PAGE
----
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Friday, October 21, 2016
Zimbabwe: Church says late archbishop did not support violent land-grabs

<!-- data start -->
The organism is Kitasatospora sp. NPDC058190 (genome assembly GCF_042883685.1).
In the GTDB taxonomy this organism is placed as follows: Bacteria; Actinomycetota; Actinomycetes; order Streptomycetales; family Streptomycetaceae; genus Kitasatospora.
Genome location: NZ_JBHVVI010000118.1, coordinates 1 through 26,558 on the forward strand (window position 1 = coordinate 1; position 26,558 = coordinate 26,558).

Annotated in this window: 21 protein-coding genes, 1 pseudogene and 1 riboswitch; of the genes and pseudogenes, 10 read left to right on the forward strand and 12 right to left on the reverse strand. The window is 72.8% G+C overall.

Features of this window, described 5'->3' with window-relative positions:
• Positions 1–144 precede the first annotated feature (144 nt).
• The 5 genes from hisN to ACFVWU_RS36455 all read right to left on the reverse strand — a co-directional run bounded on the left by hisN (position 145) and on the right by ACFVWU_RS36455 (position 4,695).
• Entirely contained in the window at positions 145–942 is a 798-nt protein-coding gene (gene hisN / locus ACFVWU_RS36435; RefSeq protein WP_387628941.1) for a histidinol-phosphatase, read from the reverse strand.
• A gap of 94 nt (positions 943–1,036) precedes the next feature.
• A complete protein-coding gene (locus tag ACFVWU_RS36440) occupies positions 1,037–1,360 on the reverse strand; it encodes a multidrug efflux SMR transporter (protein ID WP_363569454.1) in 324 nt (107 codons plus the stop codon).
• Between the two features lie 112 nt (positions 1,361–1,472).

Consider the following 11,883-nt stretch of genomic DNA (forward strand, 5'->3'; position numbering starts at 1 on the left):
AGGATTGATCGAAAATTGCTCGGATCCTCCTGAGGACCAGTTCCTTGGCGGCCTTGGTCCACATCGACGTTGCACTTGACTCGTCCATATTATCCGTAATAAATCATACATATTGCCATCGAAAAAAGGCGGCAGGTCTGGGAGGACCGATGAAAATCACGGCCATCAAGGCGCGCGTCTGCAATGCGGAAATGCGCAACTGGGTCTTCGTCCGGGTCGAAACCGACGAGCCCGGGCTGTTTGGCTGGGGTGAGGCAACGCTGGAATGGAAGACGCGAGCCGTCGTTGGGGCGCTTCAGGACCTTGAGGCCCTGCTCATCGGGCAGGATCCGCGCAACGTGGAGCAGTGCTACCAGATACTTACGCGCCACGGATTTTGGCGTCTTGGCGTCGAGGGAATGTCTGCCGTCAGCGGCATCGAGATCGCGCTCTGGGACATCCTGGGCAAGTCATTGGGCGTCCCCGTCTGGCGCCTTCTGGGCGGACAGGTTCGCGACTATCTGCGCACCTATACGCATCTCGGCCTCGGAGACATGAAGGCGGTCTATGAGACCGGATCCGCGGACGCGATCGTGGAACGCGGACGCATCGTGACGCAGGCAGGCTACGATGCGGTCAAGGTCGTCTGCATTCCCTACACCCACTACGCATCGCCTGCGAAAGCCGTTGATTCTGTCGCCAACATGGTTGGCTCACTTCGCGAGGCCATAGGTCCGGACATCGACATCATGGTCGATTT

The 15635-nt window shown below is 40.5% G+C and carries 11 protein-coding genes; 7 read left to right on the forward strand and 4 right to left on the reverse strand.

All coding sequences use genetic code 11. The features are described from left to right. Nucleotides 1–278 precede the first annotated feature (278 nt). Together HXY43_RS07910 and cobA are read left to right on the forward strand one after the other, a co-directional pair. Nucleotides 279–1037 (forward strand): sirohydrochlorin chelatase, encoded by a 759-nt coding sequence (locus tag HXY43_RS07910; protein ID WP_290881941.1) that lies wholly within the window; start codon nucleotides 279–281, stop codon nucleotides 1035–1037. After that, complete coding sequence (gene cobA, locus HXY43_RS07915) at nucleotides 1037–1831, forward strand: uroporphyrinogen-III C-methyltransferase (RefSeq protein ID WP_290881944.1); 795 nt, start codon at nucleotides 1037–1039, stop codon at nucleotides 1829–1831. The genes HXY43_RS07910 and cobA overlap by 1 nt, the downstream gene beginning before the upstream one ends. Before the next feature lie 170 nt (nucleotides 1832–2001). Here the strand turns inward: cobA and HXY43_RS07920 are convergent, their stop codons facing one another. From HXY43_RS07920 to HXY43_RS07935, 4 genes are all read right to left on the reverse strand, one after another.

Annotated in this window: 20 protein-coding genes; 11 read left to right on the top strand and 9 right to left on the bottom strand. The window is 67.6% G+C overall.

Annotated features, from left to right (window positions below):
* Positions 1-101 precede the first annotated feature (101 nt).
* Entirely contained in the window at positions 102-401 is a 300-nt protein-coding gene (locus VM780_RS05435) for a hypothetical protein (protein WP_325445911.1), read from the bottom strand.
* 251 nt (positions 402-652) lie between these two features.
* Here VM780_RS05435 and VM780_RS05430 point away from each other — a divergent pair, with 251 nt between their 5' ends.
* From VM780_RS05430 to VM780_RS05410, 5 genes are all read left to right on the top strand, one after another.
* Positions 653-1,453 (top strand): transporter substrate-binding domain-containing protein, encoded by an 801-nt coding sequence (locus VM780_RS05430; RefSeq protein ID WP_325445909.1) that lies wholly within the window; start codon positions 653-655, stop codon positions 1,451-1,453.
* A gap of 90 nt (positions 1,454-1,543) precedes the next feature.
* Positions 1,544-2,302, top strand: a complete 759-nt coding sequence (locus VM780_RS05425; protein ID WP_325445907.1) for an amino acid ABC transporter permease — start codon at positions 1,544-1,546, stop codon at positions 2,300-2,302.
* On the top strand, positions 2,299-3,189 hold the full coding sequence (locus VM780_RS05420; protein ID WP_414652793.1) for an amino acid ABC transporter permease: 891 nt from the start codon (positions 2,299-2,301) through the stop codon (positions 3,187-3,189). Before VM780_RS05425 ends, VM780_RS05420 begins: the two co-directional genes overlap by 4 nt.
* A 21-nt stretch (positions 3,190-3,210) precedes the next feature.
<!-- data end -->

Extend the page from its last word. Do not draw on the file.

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 The Catholic Church in Zimbabwe has clarified that the late Archbishop of Harare, Most Rev Patrick Fani Chakaipa did not approve of the violent seizures of white-owned farms in the country. Archbishop Chakaipa, Zimbabwe's first indigenous bishop, died at the age of 71 on April 8, 2003, after two years battling cancer. In his condolence message, President Robert Mugabe claimed that the late Archbishop had "unambiguously" supported the land re-distribution exercise of his government. Many broadcasting channels repeated that message the next 24 hours, Fr Oskar Wermter SJ of Harare told the Catholic Information Service Africa (CISA) But the Archbishop of Bulawayo, Most Rev Pius Ncube, and Fr Walter Nyatsanza, Secretary General of the Zimbabwe Catholic Bishops' Conference, stated that while the late Archbishop had wanted the grassroots people to have access to more land, he did not approve of the violence used in the process, Fr Wermter said. The same day that Zimbabwe's Catholics gathered to bury their bishop of 27 years, he said, the state-owned HERALD daily paper demanded that Chakaipa be declared a hero. "But he was buried on Chishawasha Cemetery, like his predecessor and many other priests and religious, not on Heroes' Acre, where 'national heroes', an honour given by the ruling party, ZANU-PF [Zimbabwe African National Union -Patriotic Front], not government, are buried," Fr Wermter told CISA. The application by the party's provincial chairman Philip Chi-yangwa to the politburo to have the late primate buried at the national shrine was turned turned down by the bishops and the Chakaipa family, arguing that it was improper to politicise Chakaipa's funeral. The opposition DAILY NEWS of the same day of the funeral carried a front-page report on the Catholic Bishops' condemnation of corruption in their Lenten Pastoral letter, the last joint statement signed by the late Archbishop. During the Requiem Mass held at the Harare Sports Centre, President Mugabe used the opportunity to address the huge congregation. He launched a veiled attack against Archbishop Pius Ncube of Bulawayo who was present "for siding with the enemy" - with the farmers and the British. Source: CISA
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